Coding challenge, smallest Julia code (and/or fastest)

At the Debian Banechmark game, Julia is almost always fastest already, if best optimized (and precompiled) would be allowed, but the rules disallow, at least most often close.

But there’s also another way to win, on the objective metric size. I can see that people have been focusing more on speed…

Note size can be counted in different ways, lines of code, or tokens, not used there but compressed (gzipped) code size that approximates token-size.

While you could go to the unreadable extreme, e.g. d rather than depth variable here, please refrain from doing so (it’s also likely not too helpful because of the compression, and we want to be roughly comparable to the other languages):

We are beaten on speed for binarytrees, by many (most?) languages (thought not the otherwise fast non-GC language Chapel), e.g. Erlang on speed and size (for their fastest, our smallest is a bit smaller but not faster, and Python3 has smallest of all):

Erlang #2 4.61 459,720 478 13.63 69% 75% 74% 77%

There is a trade-off between size and speed, ideally we would be best on both at the same time, or some metric combining the two (that’s possible, but not any one correct, or what to emphasize more).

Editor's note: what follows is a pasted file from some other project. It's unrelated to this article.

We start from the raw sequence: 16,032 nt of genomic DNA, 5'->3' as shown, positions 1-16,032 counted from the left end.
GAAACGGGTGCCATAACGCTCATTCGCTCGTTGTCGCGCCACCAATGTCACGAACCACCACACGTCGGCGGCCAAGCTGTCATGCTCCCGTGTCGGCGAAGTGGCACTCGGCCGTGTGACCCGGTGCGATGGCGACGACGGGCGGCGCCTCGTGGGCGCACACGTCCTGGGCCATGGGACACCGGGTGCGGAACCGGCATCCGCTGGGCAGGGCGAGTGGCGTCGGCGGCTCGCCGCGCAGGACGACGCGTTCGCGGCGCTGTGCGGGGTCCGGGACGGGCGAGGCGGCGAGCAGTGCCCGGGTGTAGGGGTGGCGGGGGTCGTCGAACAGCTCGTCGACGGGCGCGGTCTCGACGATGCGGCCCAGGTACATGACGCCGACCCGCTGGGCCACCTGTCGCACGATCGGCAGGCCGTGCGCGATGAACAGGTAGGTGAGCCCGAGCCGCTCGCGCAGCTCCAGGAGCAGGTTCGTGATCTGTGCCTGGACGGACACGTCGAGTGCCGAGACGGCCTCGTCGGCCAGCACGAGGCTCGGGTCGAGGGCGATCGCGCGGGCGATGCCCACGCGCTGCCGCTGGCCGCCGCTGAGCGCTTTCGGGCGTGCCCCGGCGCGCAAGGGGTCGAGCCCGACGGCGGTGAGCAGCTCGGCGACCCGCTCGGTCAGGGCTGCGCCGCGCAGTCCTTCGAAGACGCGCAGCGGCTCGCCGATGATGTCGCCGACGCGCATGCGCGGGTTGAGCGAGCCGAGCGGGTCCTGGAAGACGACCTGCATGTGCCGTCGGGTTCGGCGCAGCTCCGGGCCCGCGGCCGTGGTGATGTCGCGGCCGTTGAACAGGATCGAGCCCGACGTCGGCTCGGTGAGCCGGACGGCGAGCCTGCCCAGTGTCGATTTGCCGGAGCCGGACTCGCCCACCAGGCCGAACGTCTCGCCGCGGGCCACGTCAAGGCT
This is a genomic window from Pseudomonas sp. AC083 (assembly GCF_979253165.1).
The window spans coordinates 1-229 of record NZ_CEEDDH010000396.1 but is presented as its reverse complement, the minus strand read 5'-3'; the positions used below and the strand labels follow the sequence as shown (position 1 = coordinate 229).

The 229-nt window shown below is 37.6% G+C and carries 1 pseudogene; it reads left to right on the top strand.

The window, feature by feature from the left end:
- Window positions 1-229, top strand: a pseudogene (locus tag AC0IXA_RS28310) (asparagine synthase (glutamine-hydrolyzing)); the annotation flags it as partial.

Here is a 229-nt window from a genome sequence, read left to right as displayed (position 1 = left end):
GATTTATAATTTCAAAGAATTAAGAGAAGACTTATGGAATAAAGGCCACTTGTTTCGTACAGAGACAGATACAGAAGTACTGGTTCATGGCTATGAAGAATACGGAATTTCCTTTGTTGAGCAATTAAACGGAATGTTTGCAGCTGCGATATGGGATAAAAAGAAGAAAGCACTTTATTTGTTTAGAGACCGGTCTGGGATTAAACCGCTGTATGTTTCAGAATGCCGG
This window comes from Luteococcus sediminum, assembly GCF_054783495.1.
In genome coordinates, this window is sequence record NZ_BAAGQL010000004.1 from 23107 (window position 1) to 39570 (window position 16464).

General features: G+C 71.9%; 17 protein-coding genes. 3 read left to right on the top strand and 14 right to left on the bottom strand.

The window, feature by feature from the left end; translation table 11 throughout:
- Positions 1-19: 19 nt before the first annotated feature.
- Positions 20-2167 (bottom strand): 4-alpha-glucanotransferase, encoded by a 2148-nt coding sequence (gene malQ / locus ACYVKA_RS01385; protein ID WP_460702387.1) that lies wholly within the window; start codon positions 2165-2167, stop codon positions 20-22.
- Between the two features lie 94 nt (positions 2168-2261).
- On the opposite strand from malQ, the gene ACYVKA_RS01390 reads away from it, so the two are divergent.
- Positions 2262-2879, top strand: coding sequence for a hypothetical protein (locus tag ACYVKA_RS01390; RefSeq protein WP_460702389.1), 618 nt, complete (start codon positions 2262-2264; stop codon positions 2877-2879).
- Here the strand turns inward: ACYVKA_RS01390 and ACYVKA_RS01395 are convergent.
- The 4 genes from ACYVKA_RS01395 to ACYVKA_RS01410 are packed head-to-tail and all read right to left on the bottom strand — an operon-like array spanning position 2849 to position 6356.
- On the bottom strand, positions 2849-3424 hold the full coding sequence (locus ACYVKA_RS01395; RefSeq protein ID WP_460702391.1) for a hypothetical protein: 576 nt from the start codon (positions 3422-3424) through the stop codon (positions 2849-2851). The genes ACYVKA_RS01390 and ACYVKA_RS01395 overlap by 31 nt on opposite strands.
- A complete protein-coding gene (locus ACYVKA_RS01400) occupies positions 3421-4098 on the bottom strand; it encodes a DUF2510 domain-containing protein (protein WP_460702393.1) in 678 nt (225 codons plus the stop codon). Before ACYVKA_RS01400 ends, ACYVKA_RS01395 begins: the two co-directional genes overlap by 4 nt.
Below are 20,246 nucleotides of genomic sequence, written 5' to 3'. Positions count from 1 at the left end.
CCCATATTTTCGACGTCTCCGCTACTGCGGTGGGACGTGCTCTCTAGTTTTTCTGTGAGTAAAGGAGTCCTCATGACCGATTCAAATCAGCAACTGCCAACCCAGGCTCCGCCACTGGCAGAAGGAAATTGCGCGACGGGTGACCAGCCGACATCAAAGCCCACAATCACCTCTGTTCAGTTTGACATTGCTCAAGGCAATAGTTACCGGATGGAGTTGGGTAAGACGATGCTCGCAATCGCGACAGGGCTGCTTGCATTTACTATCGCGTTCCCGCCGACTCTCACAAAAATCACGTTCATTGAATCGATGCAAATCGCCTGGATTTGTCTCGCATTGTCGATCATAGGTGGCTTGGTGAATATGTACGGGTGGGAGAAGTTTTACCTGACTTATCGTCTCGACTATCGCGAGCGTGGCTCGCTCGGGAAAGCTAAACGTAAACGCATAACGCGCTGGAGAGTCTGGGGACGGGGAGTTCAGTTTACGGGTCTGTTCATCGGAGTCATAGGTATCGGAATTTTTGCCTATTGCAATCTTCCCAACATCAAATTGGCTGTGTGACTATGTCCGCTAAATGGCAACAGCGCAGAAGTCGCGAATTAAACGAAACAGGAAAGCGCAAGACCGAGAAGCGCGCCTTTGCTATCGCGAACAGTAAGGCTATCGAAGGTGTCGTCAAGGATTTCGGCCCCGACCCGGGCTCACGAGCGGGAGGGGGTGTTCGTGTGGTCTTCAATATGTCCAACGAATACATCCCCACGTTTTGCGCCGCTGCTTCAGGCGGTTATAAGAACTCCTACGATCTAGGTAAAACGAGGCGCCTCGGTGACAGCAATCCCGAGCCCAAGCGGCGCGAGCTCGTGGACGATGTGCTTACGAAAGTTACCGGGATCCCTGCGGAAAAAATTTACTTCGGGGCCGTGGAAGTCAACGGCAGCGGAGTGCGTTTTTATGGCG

For speed please test with 1.10 (and/or master), e.g. 11312/13068 = 13.4% faster than 1.9.4, for this version:

We are at least always faster than Java (and Lisp), except for that one program (likely why Julia is by default compared to Java, considered in its category):

Here we are not in the general category, have been moved to " hand-written vector instructions | “unsafe” | naked ffi", where we are fast (still a bit slower, and larger, than even PHP in the general category), for 48% size overhead over Python (smallest entry):

60-72% larger than e.g. Perl, Ruby and PHP: